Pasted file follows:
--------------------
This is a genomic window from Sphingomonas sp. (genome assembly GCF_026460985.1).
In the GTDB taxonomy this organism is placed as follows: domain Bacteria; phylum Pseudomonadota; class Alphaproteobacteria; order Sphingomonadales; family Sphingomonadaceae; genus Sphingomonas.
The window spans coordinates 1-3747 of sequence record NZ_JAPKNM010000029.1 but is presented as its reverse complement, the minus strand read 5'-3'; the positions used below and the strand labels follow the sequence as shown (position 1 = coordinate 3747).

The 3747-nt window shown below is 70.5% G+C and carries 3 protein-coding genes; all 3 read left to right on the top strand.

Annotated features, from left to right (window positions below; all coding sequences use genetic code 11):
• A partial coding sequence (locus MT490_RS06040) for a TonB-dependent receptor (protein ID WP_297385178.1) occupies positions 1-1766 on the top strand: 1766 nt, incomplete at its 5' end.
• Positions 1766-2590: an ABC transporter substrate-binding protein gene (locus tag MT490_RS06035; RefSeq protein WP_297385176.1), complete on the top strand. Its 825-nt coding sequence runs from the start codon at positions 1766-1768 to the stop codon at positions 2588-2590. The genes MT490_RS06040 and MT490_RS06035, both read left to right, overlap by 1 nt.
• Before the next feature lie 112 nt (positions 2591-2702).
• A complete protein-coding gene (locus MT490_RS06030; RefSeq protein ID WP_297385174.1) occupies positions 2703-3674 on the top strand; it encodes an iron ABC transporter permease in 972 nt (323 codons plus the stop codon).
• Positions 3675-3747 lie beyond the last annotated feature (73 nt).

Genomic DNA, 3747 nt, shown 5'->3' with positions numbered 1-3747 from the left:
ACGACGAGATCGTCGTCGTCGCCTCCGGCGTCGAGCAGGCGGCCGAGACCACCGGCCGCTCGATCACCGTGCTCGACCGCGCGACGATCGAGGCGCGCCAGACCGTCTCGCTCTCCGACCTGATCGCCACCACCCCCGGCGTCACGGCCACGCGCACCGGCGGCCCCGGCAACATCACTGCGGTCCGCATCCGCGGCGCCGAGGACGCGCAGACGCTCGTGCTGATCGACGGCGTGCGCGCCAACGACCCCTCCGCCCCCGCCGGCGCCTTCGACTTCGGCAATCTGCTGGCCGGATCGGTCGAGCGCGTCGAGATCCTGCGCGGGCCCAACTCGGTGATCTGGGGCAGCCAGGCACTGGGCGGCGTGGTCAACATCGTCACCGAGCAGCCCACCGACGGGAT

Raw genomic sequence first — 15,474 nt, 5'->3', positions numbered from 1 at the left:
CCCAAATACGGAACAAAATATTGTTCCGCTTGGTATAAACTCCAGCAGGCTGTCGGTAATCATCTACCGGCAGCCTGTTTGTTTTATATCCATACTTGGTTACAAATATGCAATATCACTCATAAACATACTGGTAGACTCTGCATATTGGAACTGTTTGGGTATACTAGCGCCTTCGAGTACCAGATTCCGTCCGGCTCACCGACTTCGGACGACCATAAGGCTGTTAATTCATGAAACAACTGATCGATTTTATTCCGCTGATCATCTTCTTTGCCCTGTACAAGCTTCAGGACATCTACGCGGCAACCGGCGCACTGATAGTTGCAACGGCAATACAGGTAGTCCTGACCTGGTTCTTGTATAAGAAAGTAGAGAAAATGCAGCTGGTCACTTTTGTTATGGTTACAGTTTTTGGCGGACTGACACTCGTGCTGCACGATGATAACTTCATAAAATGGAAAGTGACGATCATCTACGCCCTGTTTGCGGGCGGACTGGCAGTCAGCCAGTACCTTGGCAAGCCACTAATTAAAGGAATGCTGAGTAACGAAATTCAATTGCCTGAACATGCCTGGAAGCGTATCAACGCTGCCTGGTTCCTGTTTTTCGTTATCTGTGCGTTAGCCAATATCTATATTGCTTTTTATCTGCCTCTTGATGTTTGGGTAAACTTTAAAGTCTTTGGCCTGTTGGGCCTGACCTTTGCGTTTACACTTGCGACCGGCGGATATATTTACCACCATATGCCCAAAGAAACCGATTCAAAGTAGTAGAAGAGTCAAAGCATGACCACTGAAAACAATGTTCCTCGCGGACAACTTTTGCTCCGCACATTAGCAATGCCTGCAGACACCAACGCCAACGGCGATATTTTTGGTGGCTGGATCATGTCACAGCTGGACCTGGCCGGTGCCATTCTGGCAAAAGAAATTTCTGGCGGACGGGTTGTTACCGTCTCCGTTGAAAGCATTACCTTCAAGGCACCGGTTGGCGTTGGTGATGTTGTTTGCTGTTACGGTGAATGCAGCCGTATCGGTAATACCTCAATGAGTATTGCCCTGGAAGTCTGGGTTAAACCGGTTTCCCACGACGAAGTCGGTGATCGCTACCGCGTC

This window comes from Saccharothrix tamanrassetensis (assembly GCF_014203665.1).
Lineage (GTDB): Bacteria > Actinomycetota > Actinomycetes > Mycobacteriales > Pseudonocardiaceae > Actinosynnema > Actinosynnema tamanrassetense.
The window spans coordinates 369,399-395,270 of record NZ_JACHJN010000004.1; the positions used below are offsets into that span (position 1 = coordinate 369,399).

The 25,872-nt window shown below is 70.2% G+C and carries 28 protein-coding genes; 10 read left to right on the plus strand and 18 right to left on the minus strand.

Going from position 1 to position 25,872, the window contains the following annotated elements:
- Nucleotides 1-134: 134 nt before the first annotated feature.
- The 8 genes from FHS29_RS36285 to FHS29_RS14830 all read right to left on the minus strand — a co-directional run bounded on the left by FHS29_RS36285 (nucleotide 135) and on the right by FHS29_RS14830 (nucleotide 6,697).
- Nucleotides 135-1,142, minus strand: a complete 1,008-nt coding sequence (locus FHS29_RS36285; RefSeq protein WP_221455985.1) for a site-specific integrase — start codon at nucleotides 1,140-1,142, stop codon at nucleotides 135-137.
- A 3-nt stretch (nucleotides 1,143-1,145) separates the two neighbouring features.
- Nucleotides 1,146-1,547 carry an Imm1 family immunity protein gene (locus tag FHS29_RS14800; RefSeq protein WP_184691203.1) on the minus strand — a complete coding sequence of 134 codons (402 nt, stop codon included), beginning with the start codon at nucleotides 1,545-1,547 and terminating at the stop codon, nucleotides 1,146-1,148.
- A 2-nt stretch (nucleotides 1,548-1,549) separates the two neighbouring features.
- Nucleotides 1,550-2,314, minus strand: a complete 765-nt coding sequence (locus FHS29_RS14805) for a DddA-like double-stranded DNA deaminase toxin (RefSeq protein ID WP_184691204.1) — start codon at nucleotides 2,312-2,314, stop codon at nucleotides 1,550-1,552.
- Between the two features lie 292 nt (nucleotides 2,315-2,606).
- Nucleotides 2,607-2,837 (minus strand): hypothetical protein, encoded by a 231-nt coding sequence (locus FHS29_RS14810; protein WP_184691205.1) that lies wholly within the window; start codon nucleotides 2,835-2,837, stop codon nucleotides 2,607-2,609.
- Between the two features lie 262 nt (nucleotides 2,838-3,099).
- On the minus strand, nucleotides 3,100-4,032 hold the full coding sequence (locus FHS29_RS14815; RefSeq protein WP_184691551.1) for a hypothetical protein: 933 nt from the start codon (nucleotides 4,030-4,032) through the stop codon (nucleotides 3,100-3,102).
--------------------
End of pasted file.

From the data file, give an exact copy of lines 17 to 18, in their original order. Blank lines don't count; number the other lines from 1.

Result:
The window spans coordinates 369,399-395,270 of record NZ_JACHJN010000004.1; the positions used below are offsets into that span (position 1 = coordinate 369,399).

The 25,872-nt window shown below is 70.2% G+C and carries 28 protein-coding genes; 10 read left to right on the plus strand and 18 right to left on the minus strand.